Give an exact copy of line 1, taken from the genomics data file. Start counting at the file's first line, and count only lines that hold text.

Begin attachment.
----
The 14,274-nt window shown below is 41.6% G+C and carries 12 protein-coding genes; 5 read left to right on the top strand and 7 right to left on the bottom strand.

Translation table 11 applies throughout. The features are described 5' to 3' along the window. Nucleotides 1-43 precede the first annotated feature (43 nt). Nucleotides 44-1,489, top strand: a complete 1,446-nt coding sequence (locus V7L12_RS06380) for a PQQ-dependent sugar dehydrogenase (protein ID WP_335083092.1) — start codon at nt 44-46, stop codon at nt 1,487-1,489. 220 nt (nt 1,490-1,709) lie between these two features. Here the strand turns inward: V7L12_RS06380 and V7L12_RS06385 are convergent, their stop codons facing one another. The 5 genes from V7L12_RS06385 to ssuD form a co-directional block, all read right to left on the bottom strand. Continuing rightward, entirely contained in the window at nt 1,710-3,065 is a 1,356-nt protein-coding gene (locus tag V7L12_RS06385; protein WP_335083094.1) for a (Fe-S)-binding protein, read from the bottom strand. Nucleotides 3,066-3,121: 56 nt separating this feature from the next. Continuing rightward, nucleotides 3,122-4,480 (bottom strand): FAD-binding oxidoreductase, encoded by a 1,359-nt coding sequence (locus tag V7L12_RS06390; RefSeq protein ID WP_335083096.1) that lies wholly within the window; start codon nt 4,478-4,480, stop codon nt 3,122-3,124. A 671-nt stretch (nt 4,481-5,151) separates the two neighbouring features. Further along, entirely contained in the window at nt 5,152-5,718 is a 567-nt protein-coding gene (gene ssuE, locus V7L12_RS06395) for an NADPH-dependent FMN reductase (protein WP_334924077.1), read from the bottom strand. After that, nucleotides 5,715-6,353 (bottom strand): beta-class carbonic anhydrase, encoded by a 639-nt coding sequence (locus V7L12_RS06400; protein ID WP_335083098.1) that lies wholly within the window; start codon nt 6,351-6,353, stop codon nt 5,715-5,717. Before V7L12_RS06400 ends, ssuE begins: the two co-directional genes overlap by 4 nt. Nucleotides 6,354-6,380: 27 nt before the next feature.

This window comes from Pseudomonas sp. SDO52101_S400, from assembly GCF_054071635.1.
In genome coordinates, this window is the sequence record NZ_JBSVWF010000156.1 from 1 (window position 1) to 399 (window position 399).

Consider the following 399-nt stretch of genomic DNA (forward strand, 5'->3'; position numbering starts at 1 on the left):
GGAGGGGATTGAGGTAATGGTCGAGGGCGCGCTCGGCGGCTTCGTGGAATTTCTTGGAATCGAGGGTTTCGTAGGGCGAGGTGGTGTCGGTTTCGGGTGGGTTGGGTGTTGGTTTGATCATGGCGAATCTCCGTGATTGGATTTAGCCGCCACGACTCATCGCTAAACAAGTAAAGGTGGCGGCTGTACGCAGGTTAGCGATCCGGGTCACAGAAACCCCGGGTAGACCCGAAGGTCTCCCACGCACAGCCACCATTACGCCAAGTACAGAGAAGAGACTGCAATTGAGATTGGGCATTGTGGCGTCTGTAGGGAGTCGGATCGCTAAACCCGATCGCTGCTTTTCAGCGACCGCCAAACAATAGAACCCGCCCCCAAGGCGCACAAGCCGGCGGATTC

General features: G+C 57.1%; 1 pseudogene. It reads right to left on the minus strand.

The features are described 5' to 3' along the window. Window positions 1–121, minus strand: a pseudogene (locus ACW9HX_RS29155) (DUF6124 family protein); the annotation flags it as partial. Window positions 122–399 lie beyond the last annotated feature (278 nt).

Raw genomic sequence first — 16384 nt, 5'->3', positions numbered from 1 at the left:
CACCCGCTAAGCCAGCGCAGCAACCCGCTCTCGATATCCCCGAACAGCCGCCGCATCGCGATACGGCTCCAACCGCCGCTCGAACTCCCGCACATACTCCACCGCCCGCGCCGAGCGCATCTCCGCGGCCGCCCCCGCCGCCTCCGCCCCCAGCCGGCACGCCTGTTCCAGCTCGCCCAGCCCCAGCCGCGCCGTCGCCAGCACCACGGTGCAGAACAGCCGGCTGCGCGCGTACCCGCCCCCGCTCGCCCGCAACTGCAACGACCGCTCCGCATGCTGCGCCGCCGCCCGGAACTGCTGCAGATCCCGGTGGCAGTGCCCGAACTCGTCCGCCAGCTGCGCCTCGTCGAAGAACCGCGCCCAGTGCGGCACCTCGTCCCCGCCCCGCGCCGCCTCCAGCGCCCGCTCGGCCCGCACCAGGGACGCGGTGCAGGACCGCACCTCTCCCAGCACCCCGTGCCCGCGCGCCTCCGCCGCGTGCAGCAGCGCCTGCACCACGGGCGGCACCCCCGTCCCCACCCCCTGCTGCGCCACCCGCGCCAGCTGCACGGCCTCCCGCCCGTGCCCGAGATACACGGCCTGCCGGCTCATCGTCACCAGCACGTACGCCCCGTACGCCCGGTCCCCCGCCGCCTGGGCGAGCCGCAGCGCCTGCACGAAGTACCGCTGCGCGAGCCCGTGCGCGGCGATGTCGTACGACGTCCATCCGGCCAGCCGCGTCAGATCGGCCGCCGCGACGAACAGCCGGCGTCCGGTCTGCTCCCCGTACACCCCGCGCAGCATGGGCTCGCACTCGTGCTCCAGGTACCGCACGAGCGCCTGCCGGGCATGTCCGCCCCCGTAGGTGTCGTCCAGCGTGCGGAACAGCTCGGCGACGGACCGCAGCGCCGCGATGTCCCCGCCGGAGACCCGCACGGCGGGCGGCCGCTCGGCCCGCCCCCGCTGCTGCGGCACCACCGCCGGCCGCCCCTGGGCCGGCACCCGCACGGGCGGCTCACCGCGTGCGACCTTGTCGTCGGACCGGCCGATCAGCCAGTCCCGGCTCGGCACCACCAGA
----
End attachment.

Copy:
The 14,274-nt window shown below is 41.6% G+C and carries 12 protein-coding genes; 5 read left to right on the top strand and 7 right to left on the bottom strand.